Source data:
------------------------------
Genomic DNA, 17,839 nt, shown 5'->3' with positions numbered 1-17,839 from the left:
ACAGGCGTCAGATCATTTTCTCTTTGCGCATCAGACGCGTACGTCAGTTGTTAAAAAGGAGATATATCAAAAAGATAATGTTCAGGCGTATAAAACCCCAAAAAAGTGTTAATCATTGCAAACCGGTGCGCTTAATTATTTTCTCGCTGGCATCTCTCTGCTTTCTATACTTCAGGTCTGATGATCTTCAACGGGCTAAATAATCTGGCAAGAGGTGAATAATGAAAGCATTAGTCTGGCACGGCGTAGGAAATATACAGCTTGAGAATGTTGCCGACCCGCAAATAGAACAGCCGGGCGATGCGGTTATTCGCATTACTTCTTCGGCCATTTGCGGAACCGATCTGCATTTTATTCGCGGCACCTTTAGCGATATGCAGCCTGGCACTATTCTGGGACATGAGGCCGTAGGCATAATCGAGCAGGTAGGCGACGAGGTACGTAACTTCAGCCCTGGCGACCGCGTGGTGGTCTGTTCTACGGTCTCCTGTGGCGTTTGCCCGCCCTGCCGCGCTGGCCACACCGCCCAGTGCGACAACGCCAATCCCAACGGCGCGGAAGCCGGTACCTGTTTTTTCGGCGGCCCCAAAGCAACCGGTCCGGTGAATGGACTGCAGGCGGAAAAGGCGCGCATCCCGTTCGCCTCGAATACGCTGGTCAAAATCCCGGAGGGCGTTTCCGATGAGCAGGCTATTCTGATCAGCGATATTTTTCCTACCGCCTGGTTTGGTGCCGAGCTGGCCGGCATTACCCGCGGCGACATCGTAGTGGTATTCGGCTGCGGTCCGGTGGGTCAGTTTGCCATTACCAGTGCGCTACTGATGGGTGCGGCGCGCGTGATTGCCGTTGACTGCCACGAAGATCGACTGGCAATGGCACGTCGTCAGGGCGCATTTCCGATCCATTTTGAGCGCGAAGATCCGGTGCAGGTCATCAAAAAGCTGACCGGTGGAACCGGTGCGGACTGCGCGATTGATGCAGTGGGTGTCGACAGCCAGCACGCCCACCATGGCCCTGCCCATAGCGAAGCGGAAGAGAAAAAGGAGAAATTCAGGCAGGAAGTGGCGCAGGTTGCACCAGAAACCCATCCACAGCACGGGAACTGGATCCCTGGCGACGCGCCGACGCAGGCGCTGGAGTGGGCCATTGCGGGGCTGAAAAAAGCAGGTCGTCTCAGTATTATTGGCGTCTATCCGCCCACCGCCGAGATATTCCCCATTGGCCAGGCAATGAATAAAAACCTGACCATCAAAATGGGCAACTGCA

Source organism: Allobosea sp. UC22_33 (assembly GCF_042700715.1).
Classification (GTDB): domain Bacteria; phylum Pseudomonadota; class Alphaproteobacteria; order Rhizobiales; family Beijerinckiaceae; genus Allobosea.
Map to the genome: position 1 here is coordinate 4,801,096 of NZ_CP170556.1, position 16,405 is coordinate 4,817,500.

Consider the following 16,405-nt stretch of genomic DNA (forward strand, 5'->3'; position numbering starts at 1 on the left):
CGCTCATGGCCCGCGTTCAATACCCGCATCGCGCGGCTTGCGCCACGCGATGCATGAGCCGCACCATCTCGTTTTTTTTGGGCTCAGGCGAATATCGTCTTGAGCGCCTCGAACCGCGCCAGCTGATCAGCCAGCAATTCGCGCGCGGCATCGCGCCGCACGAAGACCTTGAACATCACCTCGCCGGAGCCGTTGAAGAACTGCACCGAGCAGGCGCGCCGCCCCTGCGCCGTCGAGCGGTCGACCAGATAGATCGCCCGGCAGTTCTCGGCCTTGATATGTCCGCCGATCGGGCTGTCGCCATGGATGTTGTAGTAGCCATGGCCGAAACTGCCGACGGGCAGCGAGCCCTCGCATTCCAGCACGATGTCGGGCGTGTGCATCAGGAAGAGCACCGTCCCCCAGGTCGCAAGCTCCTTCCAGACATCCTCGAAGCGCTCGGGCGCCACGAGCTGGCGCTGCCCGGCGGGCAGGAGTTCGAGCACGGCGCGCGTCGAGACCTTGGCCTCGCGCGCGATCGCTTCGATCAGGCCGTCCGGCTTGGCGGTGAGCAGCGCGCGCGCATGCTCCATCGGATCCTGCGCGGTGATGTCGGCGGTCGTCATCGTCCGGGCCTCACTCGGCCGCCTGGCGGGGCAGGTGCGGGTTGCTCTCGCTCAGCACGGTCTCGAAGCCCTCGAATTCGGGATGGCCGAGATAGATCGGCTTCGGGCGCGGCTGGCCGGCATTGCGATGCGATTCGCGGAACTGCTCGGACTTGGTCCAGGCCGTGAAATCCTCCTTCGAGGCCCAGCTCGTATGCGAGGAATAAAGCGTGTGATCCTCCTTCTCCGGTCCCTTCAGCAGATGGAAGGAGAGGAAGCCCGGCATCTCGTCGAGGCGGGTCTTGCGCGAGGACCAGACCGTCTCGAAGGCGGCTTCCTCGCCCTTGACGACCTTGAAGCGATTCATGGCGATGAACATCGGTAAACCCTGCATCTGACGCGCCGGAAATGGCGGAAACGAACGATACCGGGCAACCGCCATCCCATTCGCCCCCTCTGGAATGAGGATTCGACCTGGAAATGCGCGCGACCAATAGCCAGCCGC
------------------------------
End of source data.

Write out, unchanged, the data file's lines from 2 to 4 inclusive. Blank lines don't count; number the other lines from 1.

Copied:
ACAGGCGTCAGATCATTTTCTCTTTGCGCATCAGACGCGTACGTCAGTTGTTAAAAAGGAGATATATCAAAAAGATAATGTTCAGGCGTATAAAACCCCAAAAAAGTGTTAATCATTGCAAACCGGTGCGCTTAATTATTTTCTCGCTGGCATCTCTCTGCTTTCTATACTTCAGGTCTGATGATCTTCAACGGGCTAAATAATCTGGCAAGAGGTGAATAATGAAAGCATTAGTCTGGCACGGCGTAGGAAATATACAGCTTGAGAATGTTGCCGACCCGCAAATAGAACAGCCGGGCGATGCGGTTATTCGCATTACTTCTTCGGCCATTTGCGGAACCGATCTGCATTTTATTCGCGGCACCTTTAGCGATATGCAGCCTGGCACTATTCTGGGACATGAGGCCGTAGGCATAATCGAGCAGGTAGGCGACGAGGTACGTAACTTCAGCCCTGGCGACCGCGTGGTGGTCTGTTCTACGGTCTCCTGTGGCGTTTGCCCGCCCTGCCGCGCTGGCCACACCGCCCAGTGCGACAACGCCAATCCCAACGGCGCGGAAGCCGGTACCTGTTTTTTCGGCGGCCCCAAAGCAACCGGTCCGGTGAATGGACTGCAGGCGGAAAAGGCGCGCATCCCGTTCGCCTCGAATACGCTGGTCAAAATCCCGGAGGGCGTTTCCGATGAGCAGGCTATTCTGATCAGCGATATTTTTCCTACCGCCTGGTTTGGTGCCGAGCTGGCCGGCATTACCCGCGGCGACATCGTAGTGGTATTCGGCTGCGGTCCGGTGGGTCAGTTTGCCATTACCAGTGCGCTACTGATGGGTGCGGCGCGCGTGATTGCCGTTGACTGCCACGAAGATCGACTGGCAATGGCACGTCGTCAGGGCGCATTTCCGATCCATTTTGAGCGCGAAGATCCGGTGCAGGTCATCAAAAAGCTGACCGGTGGAACCGGTGCGGACTGCGCGATTGATGCAGTGGGTGTCGACAGCCAGCACGCCCACCATGGCCCTGCCCATAGCGAAGCGGAAGAGAAAAAGGAGAAATTCAGGCAGGAAGTGGCGCAGGTTGCACCAGAAACCCATCCACAGCACGGGAACTGGATCCCTGGCGACGCGCCGACGCAGGCGCTGGAGTGGGCCATTGCGGGGCTGAAAAAAGCAGGTCGTCTCAGTATTATTGGCGTCTATCCGCCCACCGCCGAGATATTCCCCATTGGCCAGGCAATGAATAAAAACCTGACCATCAAAATGGGCAACTGCA

Source organism: Allobosea sp. UC22_33 (assembly GCF_042700715.1).
Classification (GTDB): domain Bacteria; phylum Pseudomonadota; class Alphaproteobacteria; order Rhizobiales; family Beijerinckiaceae; genus Allobosea.